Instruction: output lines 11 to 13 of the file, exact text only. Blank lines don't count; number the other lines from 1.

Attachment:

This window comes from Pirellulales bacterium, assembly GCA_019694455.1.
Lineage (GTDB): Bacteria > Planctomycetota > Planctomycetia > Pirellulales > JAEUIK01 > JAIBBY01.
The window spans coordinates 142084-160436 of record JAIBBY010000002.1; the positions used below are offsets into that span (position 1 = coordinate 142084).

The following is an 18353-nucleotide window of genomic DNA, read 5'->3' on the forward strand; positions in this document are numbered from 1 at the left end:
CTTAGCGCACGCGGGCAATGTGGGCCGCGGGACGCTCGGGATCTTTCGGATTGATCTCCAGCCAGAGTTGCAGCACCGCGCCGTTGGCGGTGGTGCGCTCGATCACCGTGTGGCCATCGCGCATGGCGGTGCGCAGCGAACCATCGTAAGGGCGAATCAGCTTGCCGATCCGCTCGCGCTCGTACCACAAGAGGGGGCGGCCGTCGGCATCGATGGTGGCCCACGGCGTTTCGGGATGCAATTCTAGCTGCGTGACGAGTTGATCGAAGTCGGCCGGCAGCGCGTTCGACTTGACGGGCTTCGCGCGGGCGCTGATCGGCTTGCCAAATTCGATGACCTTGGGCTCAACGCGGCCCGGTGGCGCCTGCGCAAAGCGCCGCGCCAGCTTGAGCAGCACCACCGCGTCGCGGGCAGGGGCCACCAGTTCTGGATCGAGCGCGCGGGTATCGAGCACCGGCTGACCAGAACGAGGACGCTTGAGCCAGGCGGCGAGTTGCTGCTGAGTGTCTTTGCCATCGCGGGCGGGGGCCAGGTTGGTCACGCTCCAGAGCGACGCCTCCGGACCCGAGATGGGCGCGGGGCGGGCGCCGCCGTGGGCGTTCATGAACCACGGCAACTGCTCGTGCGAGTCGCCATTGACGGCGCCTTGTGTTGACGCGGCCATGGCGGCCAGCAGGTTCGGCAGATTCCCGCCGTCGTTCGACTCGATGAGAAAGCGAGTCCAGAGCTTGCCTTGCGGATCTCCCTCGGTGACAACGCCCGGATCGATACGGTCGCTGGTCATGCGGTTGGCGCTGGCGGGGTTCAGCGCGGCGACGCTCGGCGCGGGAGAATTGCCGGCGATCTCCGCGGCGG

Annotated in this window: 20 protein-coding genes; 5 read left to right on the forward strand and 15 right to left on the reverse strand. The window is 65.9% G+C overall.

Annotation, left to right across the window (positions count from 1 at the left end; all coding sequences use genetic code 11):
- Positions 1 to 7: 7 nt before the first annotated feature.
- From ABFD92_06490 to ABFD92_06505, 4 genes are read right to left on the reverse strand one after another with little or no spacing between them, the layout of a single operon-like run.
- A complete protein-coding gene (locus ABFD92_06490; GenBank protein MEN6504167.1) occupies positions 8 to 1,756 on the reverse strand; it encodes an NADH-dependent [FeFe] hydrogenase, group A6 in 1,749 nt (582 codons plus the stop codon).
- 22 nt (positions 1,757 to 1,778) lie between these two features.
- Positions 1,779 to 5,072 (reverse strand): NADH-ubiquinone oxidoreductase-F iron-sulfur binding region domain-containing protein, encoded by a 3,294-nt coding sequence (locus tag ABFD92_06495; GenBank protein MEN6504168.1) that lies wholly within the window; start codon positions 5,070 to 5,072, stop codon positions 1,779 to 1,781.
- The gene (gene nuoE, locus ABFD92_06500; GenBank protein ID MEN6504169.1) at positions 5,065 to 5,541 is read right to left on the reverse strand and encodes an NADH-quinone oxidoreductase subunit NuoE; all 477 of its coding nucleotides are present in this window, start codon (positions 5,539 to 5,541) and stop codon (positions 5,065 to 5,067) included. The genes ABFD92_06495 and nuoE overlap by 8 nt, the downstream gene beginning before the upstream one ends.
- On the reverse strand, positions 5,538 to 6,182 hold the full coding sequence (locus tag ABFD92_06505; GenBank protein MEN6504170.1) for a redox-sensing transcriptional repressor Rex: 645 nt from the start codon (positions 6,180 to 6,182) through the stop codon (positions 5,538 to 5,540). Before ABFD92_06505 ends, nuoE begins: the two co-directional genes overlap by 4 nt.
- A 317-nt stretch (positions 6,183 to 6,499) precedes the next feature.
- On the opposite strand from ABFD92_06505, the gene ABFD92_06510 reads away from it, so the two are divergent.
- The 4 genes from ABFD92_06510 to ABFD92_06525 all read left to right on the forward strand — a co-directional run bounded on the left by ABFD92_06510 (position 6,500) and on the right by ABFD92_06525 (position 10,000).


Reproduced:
- 22 nt (positions 1,757 to 1,778) lie between these two features.
- Positions 1,779 to 5,072 (reverse strand): NADH-ubiquinone oxidoreductase-F iron-sulfur binding region domain-containing protein, encoded by a 3,294-nt coding sequence (locus tag ABFD92_06495; GenBank protein MEN6504168.1) that lies wholly within the window; start codon positions 5,070 to 5,072, stop codon positions 1,779 to 1,781.
- The gene (gene nuoE, locus ABFD92_06500; GenBank protein ID MEN6504169.1) at positions 5,065 to 5,541 is read right to left on the reverse strand and encodes an NADH-quinone oxidoreductase subunit NuoE; all 477 of its coding nucleotides are present in this window, start codon (positions 5,539 to 5,541) and stop codon (positions 5,065 to 5,067) included. The genes ABFD92_06495 and nuoE overlap by 8 nt, the downstream gene beginning before the upstream one ends.